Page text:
Psych Blog #2 by Cody Nelson
Professor Gail Peterson's lecture on biological psychology was, without a doubt, my favorite lecture of the semester thus far. The first lecture involved consciousness; how it may be a result of brain areas and how we are aware of it. As a musician and someone fascinated by all types of art and creative thinking, I particularly wanted to see how the topic of consciousness may pertain to creativity. Upon further research, I found almost exactly what I was looking for.
Ed Sarath is the founder and director of the University of Michigan's Program of Creativity and Consciousness Studies, as well as a respected jazz and improvisational musician. (watch this video for an introduction: http://www.youtube.com/watch?v=4W--75FIKlc) His study of consciousness focuses more on meditation, rather than the biological basis we focus on in class. In the video above, he shows examples of how his students meditate before practicing music. They claim that the meditation directly correlates to better performance, although there is no evidence to support that meditation is the cause (a direct example of correlation not equalling causation). It would be interesting, however, to monitor brain activity during meditation and musical practice to see if the meditation really does stimulate the brain's creative centers, compared to a control group that did not meditate prior to practicing.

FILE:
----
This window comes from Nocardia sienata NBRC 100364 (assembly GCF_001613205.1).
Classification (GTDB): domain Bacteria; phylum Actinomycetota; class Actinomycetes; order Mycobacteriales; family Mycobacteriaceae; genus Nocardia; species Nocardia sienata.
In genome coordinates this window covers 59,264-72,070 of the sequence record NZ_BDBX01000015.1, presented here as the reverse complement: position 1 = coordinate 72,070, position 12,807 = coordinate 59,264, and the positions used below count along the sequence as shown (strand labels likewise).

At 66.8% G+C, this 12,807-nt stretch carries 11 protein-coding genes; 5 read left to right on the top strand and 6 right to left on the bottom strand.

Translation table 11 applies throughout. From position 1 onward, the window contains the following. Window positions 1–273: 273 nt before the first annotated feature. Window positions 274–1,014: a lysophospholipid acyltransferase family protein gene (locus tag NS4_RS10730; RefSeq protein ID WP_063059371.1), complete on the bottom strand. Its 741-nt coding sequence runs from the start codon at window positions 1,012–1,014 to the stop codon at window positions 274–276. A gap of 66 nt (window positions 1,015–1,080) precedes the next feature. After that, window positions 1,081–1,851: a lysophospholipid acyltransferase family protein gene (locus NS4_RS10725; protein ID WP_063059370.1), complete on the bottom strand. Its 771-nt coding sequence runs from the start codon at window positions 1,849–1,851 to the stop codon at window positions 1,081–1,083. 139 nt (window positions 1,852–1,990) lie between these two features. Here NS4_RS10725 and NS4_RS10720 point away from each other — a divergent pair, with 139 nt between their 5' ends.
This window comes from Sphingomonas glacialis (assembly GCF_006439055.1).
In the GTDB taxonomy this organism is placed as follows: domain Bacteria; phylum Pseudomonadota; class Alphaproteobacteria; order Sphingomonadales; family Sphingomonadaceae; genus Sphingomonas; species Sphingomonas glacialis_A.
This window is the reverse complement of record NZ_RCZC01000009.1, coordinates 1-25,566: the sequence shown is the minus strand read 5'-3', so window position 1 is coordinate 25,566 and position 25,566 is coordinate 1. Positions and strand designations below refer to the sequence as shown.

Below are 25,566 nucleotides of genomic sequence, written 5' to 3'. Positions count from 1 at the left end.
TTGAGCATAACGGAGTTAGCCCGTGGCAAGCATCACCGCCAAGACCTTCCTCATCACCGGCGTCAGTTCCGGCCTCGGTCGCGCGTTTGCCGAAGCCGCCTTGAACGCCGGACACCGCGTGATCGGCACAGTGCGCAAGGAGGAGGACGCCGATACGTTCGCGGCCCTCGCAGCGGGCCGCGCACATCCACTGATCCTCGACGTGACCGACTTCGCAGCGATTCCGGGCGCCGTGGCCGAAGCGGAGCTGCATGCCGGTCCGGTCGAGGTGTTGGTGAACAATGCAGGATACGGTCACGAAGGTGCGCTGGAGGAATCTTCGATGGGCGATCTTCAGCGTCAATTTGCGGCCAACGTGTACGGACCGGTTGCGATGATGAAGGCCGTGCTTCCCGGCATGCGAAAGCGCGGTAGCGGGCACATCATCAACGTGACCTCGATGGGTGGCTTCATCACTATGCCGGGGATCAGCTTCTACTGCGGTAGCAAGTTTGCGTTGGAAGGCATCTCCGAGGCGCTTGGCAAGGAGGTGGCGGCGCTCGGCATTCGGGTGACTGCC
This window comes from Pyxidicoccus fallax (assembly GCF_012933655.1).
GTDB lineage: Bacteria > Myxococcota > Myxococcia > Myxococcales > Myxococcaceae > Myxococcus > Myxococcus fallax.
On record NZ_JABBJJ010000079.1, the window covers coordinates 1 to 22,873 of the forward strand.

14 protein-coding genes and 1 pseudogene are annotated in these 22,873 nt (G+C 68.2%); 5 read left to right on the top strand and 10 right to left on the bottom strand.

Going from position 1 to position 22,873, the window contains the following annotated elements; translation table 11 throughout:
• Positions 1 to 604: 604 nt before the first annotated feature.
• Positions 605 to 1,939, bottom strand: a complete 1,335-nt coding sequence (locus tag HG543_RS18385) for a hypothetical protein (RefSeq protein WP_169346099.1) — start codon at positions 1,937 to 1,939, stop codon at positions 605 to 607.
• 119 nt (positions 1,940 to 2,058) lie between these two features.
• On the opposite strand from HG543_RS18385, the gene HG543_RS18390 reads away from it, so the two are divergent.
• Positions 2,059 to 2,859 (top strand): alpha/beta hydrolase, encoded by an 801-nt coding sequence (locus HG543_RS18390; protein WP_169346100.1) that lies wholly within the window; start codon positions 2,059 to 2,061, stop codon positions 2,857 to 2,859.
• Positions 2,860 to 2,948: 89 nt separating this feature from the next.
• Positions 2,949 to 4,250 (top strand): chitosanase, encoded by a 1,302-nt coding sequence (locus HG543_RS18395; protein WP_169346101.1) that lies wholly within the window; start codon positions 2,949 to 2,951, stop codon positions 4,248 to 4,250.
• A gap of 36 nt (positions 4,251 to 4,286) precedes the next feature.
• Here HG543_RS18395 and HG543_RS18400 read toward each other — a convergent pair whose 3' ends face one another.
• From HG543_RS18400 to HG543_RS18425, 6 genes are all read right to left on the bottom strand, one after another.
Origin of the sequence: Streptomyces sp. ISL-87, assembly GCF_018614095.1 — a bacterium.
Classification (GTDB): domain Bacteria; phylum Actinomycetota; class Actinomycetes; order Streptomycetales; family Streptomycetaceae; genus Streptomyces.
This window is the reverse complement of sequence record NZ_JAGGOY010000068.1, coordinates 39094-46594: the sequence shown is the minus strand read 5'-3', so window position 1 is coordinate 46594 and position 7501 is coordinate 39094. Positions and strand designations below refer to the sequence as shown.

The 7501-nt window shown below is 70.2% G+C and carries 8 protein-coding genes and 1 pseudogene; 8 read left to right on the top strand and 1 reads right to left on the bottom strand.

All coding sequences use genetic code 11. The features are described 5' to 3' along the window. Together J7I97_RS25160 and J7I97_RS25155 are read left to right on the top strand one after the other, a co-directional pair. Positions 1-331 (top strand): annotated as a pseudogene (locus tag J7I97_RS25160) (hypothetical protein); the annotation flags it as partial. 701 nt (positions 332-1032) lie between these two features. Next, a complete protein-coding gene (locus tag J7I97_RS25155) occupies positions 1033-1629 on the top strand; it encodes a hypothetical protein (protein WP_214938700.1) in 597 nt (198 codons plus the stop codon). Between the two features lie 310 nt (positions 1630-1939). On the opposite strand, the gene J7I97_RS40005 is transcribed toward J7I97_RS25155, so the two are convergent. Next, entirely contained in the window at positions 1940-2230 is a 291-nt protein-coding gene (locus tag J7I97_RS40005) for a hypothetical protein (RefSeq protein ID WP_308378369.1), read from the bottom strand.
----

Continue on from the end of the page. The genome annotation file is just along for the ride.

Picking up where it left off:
My theory on the study is that there is no legitimate biological reason for why meditation helped boost performance, other than that it increased focus. Obviously, I do not have the means to test this, but my logic tells me that the idea that meditation improved creativity is largely a psychological construct. The meditation may have made the musicians more focused, giving them the sensation they are performing better, but their performance was really based on their prior knowledge of music theory and their experience playing.
Although I am not sure about meditation affecting the creative part of consciousness, I still have questions about thought and consciousness. The main one is what separates creative people from those less inspired. I would like to know what in the brains of Handel or Kanye West from the average person. It is a question that may never be truthfully answered, but is one to wonder about.